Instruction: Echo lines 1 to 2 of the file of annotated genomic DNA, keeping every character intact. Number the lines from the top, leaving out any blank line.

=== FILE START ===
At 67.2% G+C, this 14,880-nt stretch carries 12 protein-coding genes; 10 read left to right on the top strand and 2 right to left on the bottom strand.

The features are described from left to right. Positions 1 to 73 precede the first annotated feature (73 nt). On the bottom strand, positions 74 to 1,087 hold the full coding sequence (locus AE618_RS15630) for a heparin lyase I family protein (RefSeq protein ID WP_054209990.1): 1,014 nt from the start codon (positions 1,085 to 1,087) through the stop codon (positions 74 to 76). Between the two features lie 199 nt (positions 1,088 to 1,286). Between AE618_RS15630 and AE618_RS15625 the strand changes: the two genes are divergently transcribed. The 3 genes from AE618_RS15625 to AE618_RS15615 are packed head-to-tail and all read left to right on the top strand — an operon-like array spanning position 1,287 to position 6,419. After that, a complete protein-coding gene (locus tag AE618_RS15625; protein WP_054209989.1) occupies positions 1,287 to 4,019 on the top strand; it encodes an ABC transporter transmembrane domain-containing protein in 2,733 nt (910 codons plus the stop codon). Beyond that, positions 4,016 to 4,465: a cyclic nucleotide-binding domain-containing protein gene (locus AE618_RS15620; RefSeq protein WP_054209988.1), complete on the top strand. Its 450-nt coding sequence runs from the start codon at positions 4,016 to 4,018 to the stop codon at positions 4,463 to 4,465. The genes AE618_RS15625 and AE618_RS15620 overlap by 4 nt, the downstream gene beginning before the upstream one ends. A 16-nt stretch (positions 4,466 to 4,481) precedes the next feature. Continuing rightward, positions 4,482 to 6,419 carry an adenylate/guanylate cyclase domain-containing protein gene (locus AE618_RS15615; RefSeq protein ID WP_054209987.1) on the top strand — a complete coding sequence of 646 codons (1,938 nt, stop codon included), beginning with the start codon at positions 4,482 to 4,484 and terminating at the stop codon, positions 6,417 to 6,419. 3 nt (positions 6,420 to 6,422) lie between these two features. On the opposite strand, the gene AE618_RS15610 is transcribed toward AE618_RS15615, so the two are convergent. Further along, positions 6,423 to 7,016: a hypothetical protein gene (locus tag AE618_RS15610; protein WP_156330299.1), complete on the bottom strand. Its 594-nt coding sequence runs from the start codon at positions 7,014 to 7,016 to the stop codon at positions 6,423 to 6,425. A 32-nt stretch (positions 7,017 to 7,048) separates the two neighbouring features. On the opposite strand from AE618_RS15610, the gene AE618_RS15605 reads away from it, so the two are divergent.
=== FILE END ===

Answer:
At 67.2% G+C, this 14,880-nt stretch carries 12 protein-coding genes; 10 read left to right on the top strand and 2 right to left on the bottom strand.

The features are described from left to right. Positions 1 to 73 precede the first annotated feature (73 nt). On the bottom strand, positions 74 to 1,087 hold the full coding sequence (locus AE618_RS15630) for a heparin lyase I family protein (RefSeq protein ID WP_054209990.1): 1,014 nt from the start codon (positions 1,085 to 1,087) through the stop codon (positions 74 to 76). Between the two features lie 199 nt (positions 1,088 to 1,286). Between AE618_RS15630 and AE618_RS15625 the strand changes: the two genes are divergently transcribed. The 3 genes from AE618_RS15625 to AE618_RS15615 are packed head-to-tail and all read left to right on the top strand — an operon-like array spanning position 1,287 to position 6,419. After that, a complete protein-coding gene (locus tag AE618_RS15625; protein WP_054209989.1) occupies positions 1,287 to 4,019 on the top strand; it encodes an ABC transporter transmembrane domain-containing protein in 2,733 nt (910 codons plus the stop codon). Beyond that, positions 4,016 to 4,465: a cyclic nucleotide-binding domain-containing protein gene (locus AE618_RS15620; RefSeq protein WP_054209988.1), complete on the top strand. Its 450-nt coding sequence runs from the start codon at positions 4,016 to 4,018 to the stop codon at positions 4,463 to 4,465. The genes AE618_RS15625 and AE618_RS15620 overlap by 4 nt, the downstream gene beginning before the upstream one ends. A 16-nt stretch (positions 4,466 to 4,481) precedes the next feature. Continuing rightward, positions 4,482 to 6,419 carry an adenylate/guanylate cyclase domain-containing protein gene (locus AE618_RS15615; RefSeq protein ID WP_054209987.1) on the top strand — a complete coding sequence of 646 codons (1,938 nt, stop codon included), beginning with the start codon at positions 4,482 to 4,484 and terminating at the stop codon, positions 6,417 to 6,419. 3 nt (positions 6,420 to 6,422) lie between these two features. On the opposite strand, the gene AE618_RS15610 is transcribed toward AE618_RS15615, so the two are convergent. Further along, positions 6,423 to 7,016: a hypothetical protein gene (locus tag AE618_RS15610; protein WP_156330299.1), complete on the bottom strand. Its 594-nt coding sequence runs from the start codon at positions 7,014 to 7,016 to the stop codon at positions 6,423 to 6,425. A 32-nt stretch (positions 7,017 to 7,048) separates the two neighbouring features. On the opposite strand from AE618_RS15610, the gene AE618_RS15605 reads away from it, so the two are divergent.